Businesses come in so many different shapes and sizes, but mapping the customer journey is simply a case of identifying the various stages at which a customer may interact with you. Some of them will only ever encounter one or two elements of the journey depending on where they start but you must have all bases covered and ensure their needs and expectations are preempted and then met every step of the way.
Typical elements of the customer experience
1. Your website
It should be easy to navigate, fast loading and mobile friendly. In the third quarter of 2020, mobile devices (excluding tablets) generated 50.81 percent of global website traffic, consistently hovering around the fifty percent mark since the beginning of 2017. (More statistics here.)
Is your website a sales or service tool? If your objective is sales, is the stock updated regularly? Are you showing opening times and making it easy for customers to get answers to their questions. Are you updating your FAQ’s every time a new valid point is raised? If on the other hand, you’re website is focused on service, do the internal links guide the customer through? Keep the navigation as simple as possible and minimise the number of clicks needed to perform a task.
2. End to end to journey
So your website is now seamless and optimised for mobile use. Now what? What about your stock levels, are there regular delays? And what happens with deliveries? Do you partner with a logistics company? Is the customer experience consistent with the expectations set by your website? If you have an in house installation team, are they trained to answer customer queries, resolve any issues and document that all important customer feedback? Miss this and you’ve missed a valuable opportunity to improve your customer experience and bottom line.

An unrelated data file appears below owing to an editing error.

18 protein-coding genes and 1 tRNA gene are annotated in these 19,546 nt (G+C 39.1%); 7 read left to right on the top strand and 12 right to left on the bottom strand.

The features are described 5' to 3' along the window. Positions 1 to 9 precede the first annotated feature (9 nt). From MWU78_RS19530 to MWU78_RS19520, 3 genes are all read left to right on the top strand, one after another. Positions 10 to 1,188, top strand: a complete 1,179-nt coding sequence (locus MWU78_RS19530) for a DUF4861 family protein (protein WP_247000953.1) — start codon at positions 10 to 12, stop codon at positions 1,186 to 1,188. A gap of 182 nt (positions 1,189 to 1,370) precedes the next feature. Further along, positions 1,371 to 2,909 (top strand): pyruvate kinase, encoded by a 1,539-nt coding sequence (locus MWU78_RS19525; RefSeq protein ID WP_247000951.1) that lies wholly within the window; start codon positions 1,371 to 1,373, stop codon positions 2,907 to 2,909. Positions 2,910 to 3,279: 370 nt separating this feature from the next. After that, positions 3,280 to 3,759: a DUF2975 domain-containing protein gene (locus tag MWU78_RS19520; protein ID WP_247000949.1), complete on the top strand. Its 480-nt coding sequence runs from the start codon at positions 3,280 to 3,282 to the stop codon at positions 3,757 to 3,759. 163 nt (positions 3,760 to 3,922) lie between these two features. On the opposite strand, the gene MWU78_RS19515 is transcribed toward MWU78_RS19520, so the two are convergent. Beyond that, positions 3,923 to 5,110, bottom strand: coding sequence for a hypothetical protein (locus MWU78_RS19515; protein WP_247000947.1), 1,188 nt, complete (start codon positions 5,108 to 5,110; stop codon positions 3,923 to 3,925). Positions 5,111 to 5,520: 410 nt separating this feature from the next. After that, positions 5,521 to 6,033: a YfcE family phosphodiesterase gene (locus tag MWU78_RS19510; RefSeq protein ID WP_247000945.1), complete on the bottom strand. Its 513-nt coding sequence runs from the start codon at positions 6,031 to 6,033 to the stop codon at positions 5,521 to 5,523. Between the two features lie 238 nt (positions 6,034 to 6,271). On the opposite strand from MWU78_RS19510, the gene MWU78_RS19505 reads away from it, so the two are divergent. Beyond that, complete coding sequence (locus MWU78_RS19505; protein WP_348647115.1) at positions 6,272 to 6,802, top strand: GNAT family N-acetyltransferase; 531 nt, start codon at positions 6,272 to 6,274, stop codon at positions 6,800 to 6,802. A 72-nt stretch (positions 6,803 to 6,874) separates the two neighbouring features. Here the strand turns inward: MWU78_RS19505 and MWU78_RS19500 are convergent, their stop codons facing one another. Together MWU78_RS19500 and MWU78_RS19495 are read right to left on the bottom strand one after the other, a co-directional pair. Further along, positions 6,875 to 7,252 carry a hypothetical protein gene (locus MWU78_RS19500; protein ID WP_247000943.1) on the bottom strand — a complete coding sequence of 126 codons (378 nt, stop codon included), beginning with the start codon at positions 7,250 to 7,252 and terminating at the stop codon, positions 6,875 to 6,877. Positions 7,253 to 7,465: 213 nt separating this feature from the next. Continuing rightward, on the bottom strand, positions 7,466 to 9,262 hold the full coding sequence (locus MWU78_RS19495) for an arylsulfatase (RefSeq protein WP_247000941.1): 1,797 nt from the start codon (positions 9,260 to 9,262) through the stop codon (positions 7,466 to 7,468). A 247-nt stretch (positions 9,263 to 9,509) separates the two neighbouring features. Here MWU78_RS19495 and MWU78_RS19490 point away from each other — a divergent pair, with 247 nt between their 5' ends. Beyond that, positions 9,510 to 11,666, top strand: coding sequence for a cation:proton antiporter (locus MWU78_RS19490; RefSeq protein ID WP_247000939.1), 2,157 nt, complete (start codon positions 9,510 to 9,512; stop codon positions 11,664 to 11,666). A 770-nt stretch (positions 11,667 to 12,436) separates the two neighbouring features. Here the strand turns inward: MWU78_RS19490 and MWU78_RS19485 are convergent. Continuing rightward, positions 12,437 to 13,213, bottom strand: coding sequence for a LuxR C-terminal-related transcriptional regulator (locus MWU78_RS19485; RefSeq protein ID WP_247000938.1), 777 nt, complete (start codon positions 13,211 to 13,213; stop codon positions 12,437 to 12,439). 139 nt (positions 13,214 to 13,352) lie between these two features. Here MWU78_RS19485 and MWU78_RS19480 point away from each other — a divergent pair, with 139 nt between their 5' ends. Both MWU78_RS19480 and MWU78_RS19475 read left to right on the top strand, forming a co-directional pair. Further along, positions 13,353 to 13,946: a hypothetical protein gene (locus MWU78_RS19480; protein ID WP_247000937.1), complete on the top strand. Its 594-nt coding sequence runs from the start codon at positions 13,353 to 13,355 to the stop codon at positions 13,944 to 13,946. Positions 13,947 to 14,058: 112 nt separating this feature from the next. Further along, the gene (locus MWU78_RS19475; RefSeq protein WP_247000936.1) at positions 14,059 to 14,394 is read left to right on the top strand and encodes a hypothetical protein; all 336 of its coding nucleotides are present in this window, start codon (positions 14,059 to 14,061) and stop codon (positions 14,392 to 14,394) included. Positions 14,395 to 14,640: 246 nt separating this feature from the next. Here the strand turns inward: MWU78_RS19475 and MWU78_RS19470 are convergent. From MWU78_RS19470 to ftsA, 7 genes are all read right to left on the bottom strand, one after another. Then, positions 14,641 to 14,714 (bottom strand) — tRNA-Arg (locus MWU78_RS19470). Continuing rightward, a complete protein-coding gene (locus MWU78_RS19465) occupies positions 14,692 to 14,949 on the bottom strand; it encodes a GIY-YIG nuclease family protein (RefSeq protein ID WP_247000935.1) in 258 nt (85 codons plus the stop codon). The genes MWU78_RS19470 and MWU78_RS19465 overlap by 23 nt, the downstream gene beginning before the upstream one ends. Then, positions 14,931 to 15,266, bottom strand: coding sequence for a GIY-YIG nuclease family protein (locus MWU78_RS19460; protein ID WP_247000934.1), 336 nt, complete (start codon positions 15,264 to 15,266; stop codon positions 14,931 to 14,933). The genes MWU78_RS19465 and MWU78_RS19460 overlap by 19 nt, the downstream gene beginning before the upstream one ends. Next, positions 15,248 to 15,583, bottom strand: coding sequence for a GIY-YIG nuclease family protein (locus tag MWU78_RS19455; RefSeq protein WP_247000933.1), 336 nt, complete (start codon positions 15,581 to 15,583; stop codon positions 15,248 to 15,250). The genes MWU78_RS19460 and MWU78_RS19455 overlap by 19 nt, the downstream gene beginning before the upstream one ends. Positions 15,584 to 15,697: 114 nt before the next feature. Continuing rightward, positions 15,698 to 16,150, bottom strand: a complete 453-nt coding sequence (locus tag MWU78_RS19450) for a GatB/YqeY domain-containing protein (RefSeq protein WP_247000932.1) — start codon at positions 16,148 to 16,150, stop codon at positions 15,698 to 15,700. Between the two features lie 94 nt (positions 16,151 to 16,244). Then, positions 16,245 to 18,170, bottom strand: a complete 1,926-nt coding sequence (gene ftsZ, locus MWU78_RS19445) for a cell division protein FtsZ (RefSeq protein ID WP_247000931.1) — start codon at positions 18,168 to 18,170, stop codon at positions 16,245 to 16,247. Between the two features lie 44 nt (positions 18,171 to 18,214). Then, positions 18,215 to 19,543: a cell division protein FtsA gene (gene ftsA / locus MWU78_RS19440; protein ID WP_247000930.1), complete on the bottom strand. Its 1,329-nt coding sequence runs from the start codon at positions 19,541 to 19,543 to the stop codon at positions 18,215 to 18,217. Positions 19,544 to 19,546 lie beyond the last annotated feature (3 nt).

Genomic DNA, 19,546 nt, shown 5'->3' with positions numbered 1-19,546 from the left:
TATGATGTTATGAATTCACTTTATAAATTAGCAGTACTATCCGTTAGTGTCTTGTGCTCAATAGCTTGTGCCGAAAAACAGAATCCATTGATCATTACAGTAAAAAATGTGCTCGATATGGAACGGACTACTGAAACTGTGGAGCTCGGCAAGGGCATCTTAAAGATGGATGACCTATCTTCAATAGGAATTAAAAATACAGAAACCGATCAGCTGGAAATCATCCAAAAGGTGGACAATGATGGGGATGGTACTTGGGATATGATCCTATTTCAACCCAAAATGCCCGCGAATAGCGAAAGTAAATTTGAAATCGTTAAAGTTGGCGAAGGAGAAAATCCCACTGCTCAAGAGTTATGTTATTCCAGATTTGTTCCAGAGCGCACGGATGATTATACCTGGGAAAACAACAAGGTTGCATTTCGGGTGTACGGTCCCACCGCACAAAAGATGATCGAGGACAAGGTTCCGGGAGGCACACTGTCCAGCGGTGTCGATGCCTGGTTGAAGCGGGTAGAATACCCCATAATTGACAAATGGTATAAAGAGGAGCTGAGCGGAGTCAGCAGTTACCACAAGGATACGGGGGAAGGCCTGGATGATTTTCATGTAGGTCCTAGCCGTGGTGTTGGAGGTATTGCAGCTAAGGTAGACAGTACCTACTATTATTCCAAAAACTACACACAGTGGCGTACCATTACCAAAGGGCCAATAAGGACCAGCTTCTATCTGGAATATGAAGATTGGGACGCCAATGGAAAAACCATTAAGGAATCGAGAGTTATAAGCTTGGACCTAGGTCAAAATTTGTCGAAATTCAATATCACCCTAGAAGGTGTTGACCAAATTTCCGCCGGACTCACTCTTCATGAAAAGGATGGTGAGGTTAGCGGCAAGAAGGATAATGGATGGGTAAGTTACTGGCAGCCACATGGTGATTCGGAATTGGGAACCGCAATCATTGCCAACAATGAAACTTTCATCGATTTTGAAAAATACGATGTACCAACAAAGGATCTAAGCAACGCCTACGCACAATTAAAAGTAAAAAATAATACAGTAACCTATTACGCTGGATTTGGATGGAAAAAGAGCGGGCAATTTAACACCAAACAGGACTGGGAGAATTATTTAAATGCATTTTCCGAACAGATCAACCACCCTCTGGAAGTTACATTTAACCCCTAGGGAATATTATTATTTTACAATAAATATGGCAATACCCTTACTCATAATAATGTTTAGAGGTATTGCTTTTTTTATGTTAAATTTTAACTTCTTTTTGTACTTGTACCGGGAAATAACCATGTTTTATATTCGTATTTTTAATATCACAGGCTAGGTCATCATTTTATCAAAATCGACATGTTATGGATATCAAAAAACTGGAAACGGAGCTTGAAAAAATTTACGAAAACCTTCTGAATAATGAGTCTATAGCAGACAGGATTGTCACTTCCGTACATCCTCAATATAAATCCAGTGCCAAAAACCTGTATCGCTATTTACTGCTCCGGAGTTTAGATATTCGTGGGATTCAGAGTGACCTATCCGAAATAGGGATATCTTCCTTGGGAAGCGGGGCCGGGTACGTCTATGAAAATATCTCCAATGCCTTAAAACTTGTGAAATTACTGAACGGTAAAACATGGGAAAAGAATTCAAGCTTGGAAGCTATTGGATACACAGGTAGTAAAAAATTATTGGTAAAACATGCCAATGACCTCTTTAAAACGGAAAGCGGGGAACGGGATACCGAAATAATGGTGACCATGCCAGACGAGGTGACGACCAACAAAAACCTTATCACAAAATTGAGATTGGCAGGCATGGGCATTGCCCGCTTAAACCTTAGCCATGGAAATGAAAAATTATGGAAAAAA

3. Your Agents
Whether you have a call centre or a chat facility, if there are long wait times you can bet your life it’s going to frustrate customers. Especially if you have a recorded message on repeat or awful hold music! When they do get through to a human is the experience related to where they are in their customer journey? Are your agents polite, friendly, properly trained, conscious that putting people on hold for extended periods will annoy them? Ultimately customers are looking to resolve issues in one short phone call/chat. If your agents don’t have the necessary tools and information to facilitate that, you’re adding another stage to the journey that will no doubt involve the customer being put on hold, transferred and having to repeat information. As you will no doubt know, that isn’t going to make for positive feedback.
Are physical facilities accessible to all? Have you catered properly for people with additional needs? Does the style, character and cleanliness reflect your online branding and provide a consistent experience? Do customers feel feel safe in the current climate? Your staff should all be welcoming, knowledgeable and customer focused whatever their role. They all represent your business.
6. online presence
“As of January 2020, the global social media usage rate stood at 49 percent.” So it is perhaps of even MORE importance that your social media messaging is doing it’s job than your website. Are your channels updated regularly? Is your messaging consistent with your brand guidelines. Are you monitoring comments about your brand, both on and off of your channels? Responding appropriately in a timely and professional manner?
All of these elements contribute to your overall customer experience. If just one falls short of customer expectations, that can discredit any previous positive experience. For instance, it’s easy to forget how quick and easy it was to buy that childrens bike online if it arrives with no assembly instructions. (And yes that did happen, right before Christmas. Good job I’m not a last-minute.com person isn’t it?! )
For a business to improve on the customer experience, it’s simply vital that the focus is placed on what matters most to the customers. And that means asking them.